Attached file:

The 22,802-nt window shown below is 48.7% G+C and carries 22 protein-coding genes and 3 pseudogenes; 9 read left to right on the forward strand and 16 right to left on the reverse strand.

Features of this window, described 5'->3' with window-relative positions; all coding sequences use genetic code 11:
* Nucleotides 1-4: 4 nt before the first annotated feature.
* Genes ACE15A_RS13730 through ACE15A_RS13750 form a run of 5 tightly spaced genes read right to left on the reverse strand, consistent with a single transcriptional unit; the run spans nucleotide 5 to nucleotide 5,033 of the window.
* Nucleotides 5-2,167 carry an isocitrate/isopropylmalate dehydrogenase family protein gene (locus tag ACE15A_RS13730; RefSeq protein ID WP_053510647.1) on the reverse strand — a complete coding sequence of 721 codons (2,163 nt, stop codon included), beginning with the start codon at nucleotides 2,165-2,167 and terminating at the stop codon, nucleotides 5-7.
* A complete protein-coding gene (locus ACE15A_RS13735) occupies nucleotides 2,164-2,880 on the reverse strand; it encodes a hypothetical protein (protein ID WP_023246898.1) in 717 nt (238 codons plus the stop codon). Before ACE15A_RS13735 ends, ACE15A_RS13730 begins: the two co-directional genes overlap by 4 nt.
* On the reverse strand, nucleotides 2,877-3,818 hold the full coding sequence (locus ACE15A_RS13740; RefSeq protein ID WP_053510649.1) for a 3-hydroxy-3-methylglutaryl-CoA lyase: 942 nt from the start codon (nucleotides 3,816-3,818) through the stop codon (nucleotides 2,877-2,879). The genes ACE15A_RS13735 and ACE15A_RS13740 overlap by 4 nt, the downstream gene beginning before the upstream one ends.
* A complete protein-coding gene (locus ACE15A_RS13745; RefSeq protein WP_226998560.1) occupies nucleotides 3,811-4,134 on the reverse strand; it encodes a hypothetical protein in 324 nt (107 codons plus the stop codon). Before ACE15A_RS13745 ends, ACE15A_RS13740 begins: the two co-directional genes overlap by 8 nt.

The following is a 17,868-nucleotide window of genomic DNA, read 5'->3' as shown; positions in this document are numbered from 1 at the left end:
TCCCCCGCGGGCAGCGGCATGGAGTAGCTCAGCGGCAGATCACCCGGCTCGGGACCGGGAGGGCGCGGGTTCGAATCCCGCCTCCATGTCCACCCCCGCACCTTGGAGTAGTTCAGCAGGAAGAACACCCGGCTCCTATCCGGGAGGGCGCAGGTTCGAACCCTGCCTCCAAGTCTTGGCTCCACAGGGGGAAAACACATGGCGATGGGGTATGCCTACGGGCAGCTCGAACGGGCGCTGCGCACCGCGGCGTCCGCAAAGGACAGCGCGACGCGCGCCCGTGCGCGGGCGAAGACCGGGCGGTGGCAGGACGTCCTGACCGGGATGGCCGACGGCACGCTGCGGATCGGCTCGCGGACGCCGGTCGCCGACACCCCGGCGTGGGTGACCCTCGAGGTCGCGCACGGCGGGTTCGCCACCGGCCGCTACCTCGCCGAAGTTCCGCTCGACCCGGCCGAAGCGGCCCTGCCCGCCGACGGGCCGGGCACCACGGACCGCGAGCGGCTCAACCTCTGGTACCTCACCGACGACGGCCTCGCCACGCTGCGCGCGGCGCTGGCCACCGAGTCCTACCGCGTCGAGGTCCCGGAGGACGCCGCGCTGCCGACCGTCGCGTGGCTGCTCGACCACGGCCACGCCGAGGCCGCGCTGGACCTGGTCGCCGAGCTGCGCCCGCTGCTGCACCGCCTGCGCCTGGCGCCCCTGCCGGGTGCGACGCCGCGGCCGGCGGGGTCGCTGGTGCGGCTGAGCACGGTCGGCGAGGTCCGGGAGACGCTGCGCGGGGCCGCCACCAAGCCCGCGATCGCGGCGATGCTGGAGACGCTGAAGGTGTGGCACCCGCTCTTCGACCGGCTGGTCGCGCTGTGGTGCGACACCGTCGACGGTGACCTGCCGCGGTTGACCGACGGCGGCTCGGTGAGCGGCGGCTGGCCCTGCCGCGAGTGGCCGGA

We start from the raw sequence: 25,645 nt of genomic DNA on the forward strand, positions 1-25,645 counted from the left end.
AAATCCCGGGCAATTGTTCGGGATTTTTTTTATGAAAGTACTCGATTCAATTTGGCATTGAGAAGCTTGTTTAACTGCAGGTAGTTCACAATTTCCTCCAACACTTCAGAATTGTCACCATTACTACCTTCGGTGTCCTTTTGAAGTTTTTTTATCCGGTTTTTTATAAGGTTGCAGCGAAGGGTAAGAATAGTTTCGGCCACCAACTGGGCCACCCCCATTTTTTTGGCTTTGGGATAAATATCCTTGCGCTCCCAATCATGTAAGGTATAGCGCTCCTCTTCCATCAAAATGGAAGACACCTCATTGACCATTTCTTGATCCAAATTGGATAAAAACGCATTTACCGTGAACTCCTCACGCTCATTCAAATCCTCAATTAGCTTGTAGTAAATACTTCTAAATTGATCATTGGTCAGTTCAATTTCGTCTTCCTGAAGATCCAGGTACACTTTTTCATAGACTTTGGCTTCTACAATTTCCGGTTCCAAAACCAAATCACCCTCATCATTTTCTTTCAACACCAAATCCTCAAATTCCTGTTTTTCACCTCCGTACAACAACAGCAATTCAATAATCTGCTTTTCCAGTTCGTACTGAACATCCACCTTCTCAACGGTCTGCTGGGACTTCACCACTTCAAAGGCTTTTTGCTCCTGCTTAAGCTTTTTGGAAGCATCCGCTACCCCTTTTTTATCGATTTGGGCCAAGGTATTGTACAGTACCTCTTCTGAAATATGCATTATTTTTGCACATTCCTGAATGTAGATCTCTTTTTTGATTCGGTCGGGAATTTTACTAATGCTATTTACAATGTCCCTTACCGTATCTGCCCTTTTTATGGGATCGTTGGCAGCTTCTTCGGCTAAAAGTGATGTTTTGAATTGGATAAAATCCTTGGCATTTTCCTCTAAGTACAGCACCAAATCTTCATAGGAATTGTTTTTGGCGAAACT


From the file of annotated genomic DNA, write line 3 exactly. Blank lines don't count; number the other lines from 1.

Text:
* Nucleotides 1-4: 4 nt before the first annotated feature.